In gut we trust – we are what we eat

Bacteria have been around for a while (at least two and a half billion years) and will outlive us, humans. For many years, they have been accused of all evils and antibiotics were viewed as the holy grail for saving lives… Not anymore – bacteria are our allies!

Scientists are now realizing that there are 100 trillion bacteria that live in cooperation with and in our gut (making up what they call the gut microbiome). A big chunk of these microorganisms has such an important role in our wellbeing that scientists and health agencies are willing to spend millions of dollars studying them.

Previously, we talked about the role of such microorganisms in our guts, the importance of a balanced gut ecosystem and how our western way of life is killing our shielding gut bacteria. The good news is that the solution is in everyone’s mouth: we are what we eat.

 

Probiotics, prebiotics, synbiotics – everyone has heard of them, maybe gave them a try but do we really understand their potential? 

What are they?

PROBIOTICS are live microorganisms which, when taken in adequate amounts, give us a health benefit. These microorganisms have to resist (at least, partially) the digestion process to reach the intestine and are naturally abundant in some food or may be ingested in the form of dietary supplements.

Their main function is to populate (or repopulate) the ecosystem with beneficial bacteria like Lactobacillus, Bifidobacterium, Enterococcus and Streptococcus, among others.

Probiotics, Prebiotics and Synbiotics
Probiotics, Prebiotics, and Synbiotics – what are they?

But seeding bacteria in our guts may not be enough. For a healthy gut, we need to feed these microorganisms with the proper food to promote their growth and activity – the PREBIOTICS. Examples include fruits, vegetables, whole grains and fermented foods.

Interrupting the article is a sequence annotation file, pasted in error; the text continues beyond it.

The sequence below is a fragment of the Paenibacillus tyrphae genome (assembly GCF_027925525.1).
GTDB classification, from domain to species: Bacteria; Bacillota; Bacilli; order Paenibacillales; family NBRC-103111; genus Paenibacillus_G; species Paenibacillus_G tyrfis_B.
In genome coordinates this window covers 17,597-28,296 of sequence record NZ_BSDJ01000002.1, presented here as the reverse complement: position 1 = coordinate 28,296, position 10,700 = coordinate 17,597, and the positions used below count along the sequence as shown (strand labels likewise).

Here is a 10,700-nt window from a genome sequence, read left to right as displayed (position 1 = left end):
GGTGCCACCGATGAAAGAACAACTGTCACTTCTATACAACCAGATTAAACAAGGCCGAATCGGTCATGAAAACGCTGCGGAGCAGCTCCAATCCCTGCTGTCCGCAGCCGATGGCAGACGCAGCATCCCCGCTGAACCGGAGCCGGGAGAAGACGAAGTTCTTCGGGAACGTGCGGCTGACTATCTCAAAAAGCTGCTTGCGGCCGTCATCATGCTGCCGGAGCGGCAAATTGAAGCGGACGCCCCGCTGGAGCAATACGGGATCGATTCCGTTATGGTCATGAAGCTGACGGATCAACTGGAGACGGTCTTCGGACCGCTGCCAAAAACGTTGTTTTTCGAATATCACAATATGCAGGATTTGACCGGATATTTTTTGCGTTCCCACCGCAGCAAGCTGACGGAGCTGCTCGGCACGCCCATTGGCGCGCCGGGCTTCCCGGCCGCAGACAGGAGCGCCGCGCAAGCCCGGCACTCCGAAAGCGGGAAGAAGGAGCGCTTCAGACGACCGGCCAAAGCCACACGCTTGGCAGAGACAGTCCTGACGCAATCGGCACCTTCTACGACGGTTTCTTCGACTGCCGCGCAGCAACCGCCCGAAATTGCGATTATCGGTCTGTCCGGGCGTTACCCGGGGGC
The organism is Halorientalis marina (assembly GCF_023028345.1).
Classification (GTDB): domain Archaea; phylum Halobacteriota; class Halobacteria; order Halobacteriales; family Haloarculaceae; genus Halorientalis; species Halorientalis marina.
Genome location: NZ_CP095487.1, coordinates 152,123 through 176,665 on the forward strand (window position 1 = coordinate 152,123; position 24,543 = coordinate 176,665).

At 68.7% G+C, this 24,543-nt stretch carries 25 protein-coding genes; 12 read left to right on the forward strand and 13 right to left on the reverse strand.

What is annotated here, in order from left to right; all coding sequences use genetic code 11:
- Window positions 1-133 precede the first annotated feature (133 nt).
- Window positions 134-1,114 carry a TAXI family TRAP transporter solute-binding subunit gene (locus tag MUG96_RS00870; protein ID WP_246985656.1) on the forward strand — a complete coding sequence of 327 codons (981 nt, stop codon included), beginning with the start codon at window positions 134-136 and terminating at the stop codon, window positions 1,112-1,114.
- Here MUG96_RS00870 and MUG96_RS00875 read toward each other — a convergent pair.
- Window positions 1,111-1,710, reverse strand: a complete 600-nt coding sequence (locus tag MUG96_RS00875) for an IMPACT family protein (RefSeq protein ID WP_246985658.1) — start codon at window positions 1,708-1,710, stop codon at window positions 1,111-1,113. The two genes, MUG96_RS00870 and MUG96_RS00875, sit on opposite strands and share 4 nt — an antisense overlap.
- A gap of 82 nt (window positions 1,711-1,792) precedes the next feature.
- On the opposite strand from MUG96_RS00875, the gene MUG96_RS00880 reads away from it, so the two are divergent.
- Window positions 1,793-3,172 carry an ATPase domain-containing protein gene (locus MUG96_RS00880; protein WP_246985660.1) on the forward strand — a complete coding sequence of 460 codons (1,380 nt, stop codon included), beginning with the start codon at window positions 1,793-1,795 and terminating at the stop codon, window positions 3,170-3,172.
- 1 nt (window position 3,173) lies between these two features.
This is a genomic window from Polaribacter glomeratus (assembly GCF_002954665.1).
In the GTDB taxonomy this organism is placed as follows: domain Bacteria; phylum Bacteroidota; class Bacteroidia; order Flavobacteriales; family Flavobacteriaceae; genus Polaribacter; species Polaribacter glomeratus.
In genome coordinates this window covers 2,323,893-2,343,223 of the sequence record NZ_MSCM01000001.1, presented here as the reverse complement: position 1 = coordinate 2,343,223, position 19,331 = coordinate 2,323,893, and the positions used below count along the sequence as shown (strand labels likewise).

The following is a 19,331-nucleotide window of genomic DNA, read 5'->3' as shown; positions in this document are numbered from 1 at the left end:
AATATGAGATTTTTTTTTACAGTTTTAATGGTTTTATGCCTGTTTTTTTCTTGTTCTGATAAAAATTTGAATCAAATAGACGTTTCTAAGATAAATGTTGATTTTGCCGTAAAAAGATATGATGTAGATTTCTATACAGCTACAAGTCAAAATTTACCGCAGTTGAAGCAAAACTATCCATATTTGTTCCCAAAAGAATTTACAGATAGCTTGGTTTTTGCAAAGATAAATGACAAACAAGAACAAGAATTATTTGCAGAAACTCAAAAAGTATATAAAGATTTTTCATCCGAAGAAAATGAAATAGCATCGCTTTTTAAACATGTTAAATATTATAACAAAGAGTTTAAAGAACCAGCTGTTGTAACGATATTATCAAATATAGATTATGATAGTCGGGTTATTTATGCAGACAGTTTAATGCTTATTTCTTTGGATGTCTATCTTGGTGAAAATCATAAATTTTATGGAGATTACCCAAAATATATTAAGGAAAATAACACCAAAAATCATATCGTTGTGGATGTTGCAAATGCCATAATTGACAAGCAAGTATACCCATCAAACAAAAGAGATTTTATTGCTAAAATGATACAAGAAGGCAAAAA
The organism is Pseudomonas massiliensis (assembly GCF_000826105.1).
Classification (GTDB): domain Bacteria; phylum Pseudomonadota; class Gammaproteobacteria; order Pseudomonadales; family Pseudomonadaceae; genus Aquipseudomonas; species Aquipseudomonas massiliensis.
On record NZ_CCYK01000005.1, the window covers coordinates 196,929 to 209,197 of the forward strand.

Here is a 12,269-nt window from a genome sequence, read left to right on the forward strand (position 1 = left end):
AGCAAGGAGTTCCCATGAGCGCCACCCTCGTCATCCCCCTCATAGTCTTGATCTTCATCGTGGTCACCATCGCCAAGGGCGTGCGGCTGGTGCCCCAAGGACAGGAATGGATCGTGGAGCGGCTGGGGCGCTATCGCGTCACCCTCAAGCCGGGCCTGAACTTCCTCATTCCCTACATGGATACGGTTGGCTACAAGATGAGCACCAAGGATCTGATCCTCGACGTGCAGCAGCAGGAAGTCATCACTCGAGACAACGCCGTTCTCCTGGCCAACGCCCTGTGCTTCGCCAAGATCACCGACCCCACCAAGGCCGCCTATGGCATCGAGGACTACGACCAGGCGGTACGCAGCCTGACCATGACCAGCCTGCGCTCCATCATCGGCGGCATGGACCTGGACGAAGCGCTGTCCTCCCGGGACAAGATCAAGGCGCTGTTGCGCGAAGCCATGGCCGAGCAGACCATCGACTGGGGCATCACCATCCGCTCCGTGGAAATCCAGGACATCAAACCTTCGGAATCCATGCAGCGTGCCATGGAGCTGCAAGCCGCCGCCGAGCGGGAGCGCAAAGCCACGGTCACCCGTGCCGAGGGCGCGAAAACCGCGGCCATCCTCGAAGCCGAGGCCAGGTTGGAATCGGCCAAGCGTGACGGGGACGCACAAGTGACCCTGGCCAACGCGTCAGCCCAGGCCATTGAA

Another emergent term is SYNBIOTICS. Basically, this encompasses all foods and nutritional supplements that combine pro- and prebiotic benefits.

What are the benefits of taking probiotics?

People take probiotics mostly to improve their digestive functions, but some studies state their positive effect on the immune status and in the prevention of certain diseases.

A healthy gut is a combination of multiple factors.
A healthy gut is a combination of multiple factors.

 

The list of benefits is ever growing; some medical claims are more evident than others. To keep abreast of all the information here are some helpful sources

  • EatRightOntario.ca for practical advice on probiotics
  • for a complete list of clinical claims check the Word Gastroenterology Organization’s website
  • For help on how to make Smart Choices on Probiotics and Prebiotics

How do probiotics work?

The normal interaction between gut microorganisms and their host is a win-win (symbiotic) relationship.

As you know, the intestine’s main function is to absorb nutrients and water essential for our survival. Bacteria help in the absorption of some vitamins, but they also stimulate our immune defense. Approximately 60% of the body’s immune cells are in the intestinal wall to protect us from allergies (from the foods we eat) and infections (from the pathogens that may occur there).

Probiotics (the live microorganisms) compete for food and a favourable environment with pathogens preventing colonization of opportunistic and pathogenic microorganisms and, at the same time, stimulate the intestinal cells’ immune response.

All that in exchange for some food and shelter. Great tenants we have, eh?

Cheers, Gisela

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